IHS Markit Oil Sands 10-Year Production Forecast: Nearly Half Million Barrels Per Day Production to be Added Over Next Two Years and Continue at More Measured Pace Thereafter
By 2026, oil sands production expected to be one million barrels per
day (mbd) more than today
CALGARY, Alberta–(BUSINESS WIRE)–IHS Markit (NYSE: INFO), a world leader in critical information,
analytics and solutions, has released its outlook for Canadian oil sands
production through 2026. IHS Markit expects large production growth
through 2019—making Canada the second largest source of global supply
growth during that time. More modest, but sustained growth is expected
beyond 2019, with oil sands production at the end of 2026 around one
million bpd higher than in 2017.
An analysis of the new IHS Markit oil sands production forecast by Kevin
Birn, director for IHS Energy, is available at the IHS
Markit Energy Blog.
Oil sands production has proved resilient and has notched significant
growth despite the collapse in oil prices three years ago. IHS Markit
attributes this to decreasing costs in existing operations and higher
utilization rates as well as the completion of the projects being
constructed at the time of the price collapse. A lack of material
production declines from oil sands facilities—unlike other sources of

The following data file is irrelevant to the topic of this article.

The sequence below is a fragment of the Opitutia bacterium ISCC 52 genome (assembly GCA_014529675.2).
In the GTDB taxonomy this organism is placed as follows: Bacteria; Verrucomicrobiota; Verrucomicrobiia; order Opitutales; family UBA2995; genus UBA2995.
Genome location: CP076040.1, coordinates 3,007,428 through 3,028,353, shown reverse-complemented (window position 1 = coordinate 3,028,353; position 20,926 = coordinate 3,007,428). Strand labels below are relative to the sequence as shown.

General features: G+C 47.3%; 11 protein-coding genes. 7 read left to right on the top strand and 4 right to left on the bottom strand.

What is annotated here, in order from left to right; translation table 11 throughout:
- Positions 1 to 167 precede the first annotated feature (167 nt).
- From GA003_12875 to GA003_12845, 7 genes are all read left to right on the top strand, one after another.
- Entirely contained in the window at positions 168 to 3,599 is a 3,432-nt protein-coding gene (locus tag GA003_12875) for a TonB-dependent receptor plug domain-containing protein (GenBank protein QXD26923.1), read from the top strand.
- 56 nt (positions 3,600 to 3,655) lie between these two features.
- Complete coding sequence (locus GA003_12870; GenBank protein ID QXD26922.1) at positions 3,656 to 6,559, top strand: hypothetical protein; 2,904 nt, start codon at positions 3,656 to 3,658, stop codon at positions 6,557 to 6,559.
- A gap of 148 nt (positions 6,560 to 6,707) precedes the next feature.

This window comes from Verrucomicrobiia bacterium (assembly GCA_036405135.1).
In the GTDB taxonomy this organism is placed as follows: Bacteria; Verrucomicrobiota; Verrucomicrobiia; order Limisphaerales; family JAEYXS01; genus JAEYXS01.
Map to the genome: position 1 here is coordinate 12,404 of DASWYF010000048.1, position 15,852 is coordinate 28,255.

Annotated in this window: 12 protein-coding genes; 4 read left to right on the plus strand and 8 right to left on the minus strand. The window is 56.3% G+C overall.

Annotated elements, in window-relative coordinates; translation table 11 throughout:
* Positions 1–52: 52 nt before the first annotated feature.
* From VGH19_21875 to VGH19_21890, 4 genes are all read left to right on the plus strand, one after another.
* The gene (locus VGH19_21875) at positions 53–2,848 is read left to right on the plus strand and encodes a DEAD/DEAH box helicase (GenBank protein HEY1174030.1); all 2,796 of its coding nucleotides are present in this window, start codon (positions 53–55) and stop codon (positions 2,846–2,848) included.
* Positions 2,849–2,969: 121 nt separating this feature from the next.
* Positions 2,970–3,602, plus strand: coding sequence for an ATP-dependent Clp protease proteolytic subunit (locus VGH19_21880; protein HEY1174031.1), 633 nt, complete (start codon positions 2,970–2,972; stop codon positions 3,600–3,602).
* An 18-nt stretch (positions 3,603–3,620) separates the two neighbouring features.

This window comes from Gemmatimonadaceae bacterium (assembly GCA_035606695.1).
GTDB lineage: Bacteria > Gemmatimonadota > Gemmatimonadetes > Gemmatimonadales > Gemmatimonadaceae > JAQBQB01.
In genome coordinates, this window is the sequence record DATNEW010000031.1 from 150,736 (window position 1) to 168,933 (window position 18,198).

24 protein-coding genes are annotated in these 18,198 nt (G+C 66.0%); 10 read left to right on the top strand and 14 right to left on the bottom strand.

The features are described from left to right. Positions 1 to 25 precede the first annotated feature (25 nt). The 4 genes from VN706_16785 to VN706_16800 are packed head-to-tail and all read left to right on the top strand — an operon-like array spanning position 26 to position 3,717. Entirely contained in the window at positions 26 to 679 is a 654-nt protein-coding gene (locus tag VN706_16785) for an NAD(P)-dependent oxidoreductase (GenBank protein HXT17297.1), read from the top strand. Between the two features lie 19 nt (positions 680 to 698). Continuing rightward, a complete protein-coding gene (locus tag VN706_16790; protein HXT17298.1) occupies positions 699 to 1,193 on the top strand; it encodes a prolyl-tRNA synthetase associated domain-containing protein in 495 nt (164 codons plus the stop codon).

supply—also makes growth more readily achieved than other forms of oil
These factors are expected to continue to drive large production
additions through 2017-2019. Starting in 2019, additions will begin to
slow. Growth will continue, but at a slower pace because of the long
aftershock of lower prices and falling investment since the 2014 price
collapse. The long lead time of oil sands projects means the impact of
lower oil prices will impact supply additions into the early part of the
“In recent years—even through lower prices—it was not uncommon for oil
sands production additions to average more than 150,000 or even 200,000
barrels per day annually,” said Kevin Birn, energy director for IHS
Markit. “Following 2019, modest additions beneath 100,000 barrels per
day may be more common through the early part of the next decade.”
IHS Markit continues to expect oil sands growth to be dominated by
expansions of existing facilities, which are lower cost, quicker to
construct and lower risk. More growth is also expected from existing
operations as they minimize downtime and increase utilization.
However, the potential exists for further technological innovation to
alter the course of oil sands production in the future, Birn said.
“The oil sands has always been a story of innovation and it is too soon
to rule out the potential for technology to change the game in the oil
Analysis of the new IHS Markit oil sands production forecast at the IHS
Markit Energy Blog, available at http://on.ihs.com/2sAnW3b.
All other Oil Sands Dialogue research by IHS Markit is available at www.ihs.com/oilsandsdialogue.
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